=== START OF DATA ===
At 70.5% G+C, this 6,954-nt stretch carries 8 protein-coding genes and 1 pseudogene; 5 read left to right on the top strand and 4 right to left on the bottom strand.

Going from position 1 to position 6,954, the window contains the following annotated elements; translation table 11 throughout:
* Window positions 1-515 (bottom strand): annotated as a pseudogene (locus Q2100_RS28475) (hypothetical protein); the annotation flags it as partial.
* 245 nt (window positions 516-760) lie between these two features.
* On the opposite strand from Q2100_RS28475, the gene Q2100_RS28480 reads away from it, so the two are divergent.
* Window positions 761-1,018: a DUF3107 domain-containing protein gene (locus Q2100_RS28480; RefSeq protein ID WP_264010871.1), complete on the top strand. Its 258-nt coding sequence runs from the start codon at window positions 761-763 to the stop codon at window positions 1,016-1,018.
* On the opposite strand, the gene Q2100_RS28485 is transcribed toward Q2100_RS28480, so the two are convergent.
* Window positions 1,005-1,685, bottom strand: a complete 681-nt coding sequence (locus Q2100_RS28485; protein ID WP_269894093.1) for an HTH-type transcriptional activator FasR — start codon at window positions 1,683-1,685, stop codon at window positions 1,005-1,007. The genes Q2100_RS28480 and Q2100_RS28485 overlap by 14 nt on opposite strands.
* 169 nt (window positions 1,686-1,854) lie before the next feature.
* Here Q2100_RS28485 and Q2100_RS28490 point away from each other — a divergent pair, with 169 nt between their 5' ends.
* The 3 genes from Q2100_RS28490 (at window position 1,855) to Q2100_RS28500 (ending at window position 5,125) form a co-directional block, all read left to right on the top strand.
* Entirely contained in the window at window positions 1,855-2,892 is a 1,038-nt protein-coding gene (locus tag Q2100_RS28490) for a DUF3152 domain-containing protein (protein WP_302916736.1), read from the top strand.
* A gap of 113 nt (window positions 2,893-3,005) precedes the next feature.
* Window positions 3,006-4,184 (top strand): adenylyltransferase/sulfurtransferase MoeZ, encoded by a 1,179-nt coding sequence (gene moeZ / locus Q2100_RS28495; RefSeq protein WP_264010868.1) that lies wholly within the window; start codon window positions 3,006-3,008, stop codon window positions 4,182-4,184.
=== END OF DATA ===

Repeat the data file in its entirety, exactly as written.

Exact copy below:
At 70.5% G+C, this 6,954-nt stretch carries 8 protein-coding genes and 1 pseudogene; 5 read left to right on the top strand and 4 right to left on the bottom strand.

Going from position 1 to position 6,954, the window contains the following annotated elements; translation table 11 throughout:
* Window positions 1-515 (bottom strand): annotated as a pseudogene (locus Q2100_RS28475) (hypothetical protein); the annotation flags it as partial.
* 245 nt (window positions 516-760) lie between these two features.
* On the opposite strand from Q2100_RS28475, the gene Q2100_RS28480 reads away from it, so the two are divergent.
* Window positions 761-1,018: a DUF3107 domain-containing protein gene (locus Q2100_RS28480; RefSeq protein ID WP_264010871.1), complete on the top strand. Its 258-nt coding sequence runs from the start codon at window positions 761-763 to the stop codon at window positions 1,016-1,018.
* On the opposite strand, the gene Q2100_RS28485 is transcribed toward Q2100_RS28480, so the two are convergent.
* Window positions 1,005-1,685, bottom strand: a complete 681-nt coding sequence (locus Q2100_RS28485; protein ID WP_269894093.1) for an HTH-type transcriptional activator FasR — start codon at window positions 1,683-1,685, stop codon at window positions 1,005-1,007. The genes Q2100_RS28480 and Q2100_RS28485 overlap by 14 nt on opposite strands.
* 169 nt (window positions 1,686-1,854) lie before the next feature.
* Here Q2100_RS28485 and Q2100_RS28490 point away from each other — a divergent pair, with 169 nt between their 5' ends.
* The 3 genes from Q2100_RS28490 (at window position 1,855) to Q2100_RS28500 (ending at window position 5,125) form a co-directional block, all read left to right on the top strand.
* Entirely contained in the window at window positions 1,855-2,892 is a 1,038-nt protein-coding gene (locus tag Q2100_RS28490) for a DUF3152 domain-containing protein (protein WP_302916736.1), read from the top strand.
* A gap of 113 nt (window positions 2,893-3,005) precedes the next feature.
* Window positions 3,006-4,184 (top strand): adenylyltransferase/sulfurtransferase MoeZ, encoded by a 1,179-nt coding sequence (gene moeZ / locus Q2100_RS28495; RefSeq protein WP_264010868.1) that lies wholly within the window; start codon window positions 3,006-3,008, stop codon window positions 4,182-4,184.